This is what an online resource would look like when featured on pages across our site. After people read the short description, they click on the title “Reducing Health Effects of Wildfire Smoke” and it immediately sends them off to the external resource on the Oregon Health Authority’s site.
Content teams generally want to keep online resources to less than 20% of all educational content we create.
Within a web article, you can also add the usual hyperlinked text, such as to a few related resources at the end. Do this when those related resources don’t need to be shared or found in search like an online resource is.
Stuffing an article with a bunch of external links in bulleted lists is not recommended. When other sites change their links or remove a resource, your hyperlinks get broken if those sites don’t bother to set up redirects.
Broken links make for unhappy visitors and can hurt our credibility. We can run reports to show broken links, but it takes work to find the right link again and change it everywhere.
A better approach is to create a “collection” of online resources to manage it. See the recent Processing Meat Animals at Home collection for an example. You can see the many formats that can be used to display online resources that link off to external resources.
Value of links between content within our site
We can also create strong links between content on our site (called internal links), which is helpful for search engines and visitors alike.
Hyperlinked sentences in a web article are useful to bring people to another related article. For example, we did this before a monthly newsletter promoted our August gardening calendar.
When heatmaps showed that people were interested in particular sections, then we found relevant resources to link to for them to read more.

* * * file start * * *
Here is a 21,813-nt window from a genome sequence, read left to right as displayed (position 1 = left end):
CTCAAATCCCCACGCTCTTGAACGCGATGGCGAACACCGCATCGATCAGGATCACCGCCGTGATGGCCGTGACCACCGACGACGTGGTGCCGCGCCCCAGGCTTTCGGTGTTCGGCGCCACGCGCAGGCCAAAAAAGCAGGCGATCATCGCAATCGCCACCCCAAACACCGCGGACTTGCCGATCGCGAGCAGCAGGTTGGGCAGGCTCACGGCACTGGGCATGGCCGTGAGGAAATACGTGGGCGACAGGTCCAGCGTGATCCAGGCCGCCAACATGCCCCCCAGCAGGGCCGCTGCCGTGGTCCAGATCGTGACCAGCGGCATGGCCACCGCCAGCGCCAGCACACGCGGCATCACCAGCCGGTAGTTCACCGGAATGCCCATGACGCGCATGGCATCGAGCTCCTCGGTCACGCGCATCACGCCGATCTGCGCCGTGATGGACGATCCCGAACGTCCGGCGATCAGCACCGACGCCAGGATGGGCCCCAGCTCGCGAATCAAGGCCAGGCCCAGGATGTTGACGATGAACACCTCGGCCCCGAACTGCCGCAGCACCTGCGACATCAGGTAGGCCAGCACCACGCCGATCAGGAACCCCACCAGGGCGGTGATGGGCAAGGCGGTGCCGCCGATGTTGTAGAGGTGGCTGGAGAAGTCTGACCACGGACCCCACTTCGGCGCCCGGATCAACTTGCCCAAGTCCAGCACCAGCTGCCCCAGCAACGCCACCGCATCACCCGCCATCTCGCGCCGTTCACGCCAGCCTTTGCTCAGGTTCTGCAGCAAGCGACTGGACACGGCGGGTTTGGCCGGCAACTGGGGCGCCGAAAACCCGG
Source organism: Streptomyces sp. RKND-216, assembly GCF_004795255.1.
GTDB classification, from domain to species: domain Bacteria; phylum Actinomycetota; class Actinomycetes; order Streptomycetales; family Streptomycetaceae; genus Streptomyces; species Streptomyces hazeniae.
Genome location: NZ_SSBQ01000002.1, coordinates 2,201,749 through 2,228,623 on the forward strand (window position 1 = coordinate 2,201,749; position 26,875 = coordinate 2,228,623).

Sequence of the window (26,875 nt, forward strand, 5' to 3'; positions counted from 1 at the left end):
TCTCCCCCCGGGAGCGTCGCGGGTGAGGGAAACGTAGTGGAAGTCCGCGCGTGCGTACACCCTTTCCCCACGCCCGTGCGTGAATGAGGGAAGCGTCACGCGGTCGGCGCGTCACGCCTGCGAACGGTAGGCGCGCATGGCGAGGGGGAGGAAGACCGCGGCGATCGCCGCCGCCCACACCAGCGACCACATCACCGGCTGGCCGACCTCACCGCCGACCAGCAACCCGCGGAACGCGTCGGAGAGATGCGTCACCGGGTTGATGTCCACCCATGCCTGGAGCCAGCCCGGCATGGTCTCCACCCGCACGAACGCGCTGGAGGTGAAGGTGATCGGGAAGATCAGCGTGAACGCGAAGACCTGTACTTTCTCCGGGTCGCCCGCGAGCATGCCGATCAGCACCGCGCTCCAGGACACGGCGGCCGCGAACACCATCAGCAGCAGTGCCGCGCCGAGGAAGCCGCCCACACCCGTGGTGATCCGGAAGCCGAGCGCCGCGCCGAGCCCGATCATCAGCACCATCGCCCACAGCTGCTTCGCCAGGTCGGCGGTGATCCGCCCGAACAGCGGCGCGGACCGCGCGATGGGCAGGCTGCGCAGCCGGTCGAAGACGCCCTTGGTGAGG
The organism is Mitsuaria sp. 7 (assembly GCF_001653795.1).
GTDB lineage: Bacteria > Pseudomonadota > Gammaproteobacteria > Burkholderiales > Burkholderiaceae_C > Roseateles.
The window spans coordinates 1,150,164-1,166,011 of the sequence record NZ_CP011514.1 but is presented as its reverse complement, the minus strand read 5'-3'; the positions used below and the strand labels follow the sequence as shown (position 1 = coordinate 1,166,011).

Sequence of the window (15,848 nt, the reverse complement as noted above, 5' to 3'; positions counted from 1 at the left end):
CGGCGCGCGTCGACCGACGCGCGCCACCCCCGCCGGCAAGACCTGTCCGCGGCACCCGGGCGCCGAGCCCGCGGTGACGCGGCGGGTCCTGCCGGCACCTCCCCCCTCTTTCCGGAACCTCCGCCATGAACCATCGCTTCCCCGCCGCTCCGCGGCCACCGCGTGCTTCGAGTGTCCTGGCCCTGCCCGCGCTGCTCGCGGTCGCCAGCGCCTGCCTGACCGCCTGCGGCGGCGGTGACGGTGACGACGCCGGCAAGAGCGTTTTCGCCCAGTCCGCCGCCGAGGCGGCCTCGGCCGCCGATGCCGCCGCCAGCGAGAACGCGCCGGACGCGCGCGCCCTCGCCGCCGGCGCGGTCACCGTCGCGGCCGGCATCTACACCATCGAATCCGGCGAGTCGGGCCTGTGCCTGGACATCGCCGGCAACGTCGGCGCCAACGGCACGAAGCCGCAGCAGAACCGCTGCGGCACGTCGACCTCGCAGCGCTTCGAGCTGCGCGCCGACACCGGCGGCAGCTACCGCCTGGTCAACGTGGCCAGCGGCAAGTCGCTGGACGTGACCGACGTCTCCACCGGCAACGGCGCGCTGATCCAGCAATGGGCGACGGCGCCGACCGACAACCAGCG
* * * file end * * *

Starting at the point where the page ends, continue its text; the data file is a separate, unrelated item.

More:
After (900+ clicks)
After (700+ clicks)
As a result, the most popular information on the heat map ended up also being the most popular links to click on once added. Also, people kept exploring many more resources on our site after visiting the initially-linked resources.
Internal links from popular articles help to direct people to more in-depth or less visited but still valuable resources. This process of seeing what else on the site to link to can help you to discover and assess if there’s duplicate or overlapping content too.
Practicalities of internal links
There are different ways on a page to add links beyond hyperlinking a sentence. For example, on the poison hemlock and western waterhemlock article, links were added to the pull quote, the image caption, and as a custom “call to action” field at the end.
You can easily avoid broken internal links by typing the title for the internal page in the URL link field. It should pop up a list of content for you to select the correct one. This way if the URL changes, the internal link won’t get broken.
Here’s more details in the web guide, including a video, on how to do links on the Extension website.
In the future, we will be able to automatically select our content to link in emails and newsletters sent from Salesforce CRM (client relationship management) system too. Stay tuned!